Apple Inc. co-founder Steve Jobs resigned Wednesday as chief executive officer. He was succeeded by chief operating officer and right-hand man Tim Cook but will continue to serve as chairman of the board.
Jobs has been on medical leave since Jan. 17, fighting a rare form of pancreatic cancer. His often-gaunt appearance has sparked questions about his health and his ability to continue, Reuters reported.
“The announcement has ramifications not only for the future of Apple’s product line, but also over whether it can continue to maintain its position in the market, and sparks questions over whether Cook will be able to introduce his own vision to the company or simply continue living under Jobs’ shadow,” said Patrick Stafford, editor of TechCompany.
Industry experts do not expect Jobs’ resignation to cause an upheaval in Apple’s product-launch roadmap, which could include a new iPhone in September. But company shares still fall about 7 percent hours after Job’s announcement.
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“I have always said if there ever came a day when I could no longer meet my duties and expectations as Apple’s CEO, I would be the first to let you know. Unfortunately, that day has come,” he said in his letter of resignation posted in the Apple Web site.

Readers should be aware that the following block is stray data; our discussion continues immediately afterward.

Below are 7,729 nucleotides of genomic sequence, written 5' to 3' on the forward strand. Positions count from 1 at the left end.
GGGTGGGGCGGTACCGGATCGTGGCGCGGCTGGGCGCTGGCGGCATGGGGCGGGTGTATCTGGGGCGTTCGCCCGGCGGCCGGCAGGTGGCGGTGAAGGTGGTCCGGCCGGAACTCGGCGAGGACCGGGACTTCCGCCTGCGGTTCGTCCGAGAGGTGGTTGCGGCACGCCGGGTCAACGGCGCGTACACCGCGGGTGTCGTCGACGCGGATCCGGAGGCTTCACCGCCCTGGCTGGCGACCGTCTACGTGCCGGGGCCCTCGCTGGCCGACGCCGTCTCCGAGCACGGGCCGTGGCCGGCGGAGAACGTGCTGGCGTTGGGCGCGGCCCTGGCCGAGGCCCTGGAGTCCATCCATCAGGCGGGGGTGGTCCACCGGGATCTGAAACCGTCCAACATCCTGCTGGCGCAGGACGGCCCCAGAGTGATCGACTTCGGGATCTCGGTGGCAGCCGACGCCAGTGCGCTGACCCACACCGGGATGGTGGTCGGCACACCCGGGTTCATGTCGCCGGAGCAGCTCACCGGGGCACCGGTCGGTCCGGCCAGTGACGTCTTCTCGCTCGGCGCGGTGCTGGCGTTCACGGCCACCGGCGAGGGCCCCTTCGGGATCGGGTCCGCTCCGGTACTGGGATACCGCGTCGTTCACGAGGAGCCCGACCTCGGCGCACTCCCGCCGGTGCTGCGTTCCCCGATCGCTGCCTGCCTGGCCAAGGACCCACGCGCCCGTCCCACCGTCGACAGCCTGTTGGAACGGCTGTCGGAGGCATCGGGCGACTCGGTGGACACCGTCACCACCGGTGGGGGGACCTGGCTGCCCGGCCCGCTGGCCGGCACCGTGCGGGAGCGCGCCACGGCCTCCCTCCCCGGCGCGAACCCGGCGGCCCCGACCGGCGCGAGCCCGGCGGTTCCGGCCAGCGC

In March, Jobs was still able to unveil the latest version of the iPad. He also attended a dinner hosted by President Barack Obama for technology leaders in Silicon Valley.
Considered as the heart and soul of Apple Inc., Jobs ends an era by resigning.
Jobs was a college dropout, a Buddhist, and a son of adoptive parents. In the 1970s, he co-founded Apple Computer with friend Steve Wozniak in the Jobs family garage in Silicon Valley. They introduced the Apple I computer, but it was the Apple II that became a big success and launched Job’s career in the PC industry and made him a multimillionaire.
In 1985, Jobs left the company due to problems with Apple’s board and management. He founded the computer company NeXT, which was purchased by Apple in 1997. This brought Jobs back to the company, and he became CEO in 2000.
Analysts continue to be positive about the changes in Apple.
“Steve’s extraordinary vision and leadership saved Apple and guided it to its position as the world’s most innovative and valuable technology company,” said Art Levinson, chairman of Genentech, on behalf of Apple’s board. “Steve has made countless contributions to Apple’s success, and he has attracted and inspired Apple’s immensely creative employees and world class executive team. In his new role as chairman of the board, Steve will continue to serve Apple with his unique insights, creativity and inspiration.”
“The board has complete confidence that Tim is the right person to be our next CEO,” added Levinson. “Tim’s 13 years of service to Apple have been marked by outstanding performance, and he has demonstrated remarkable talent and sound judgment in everything he does.”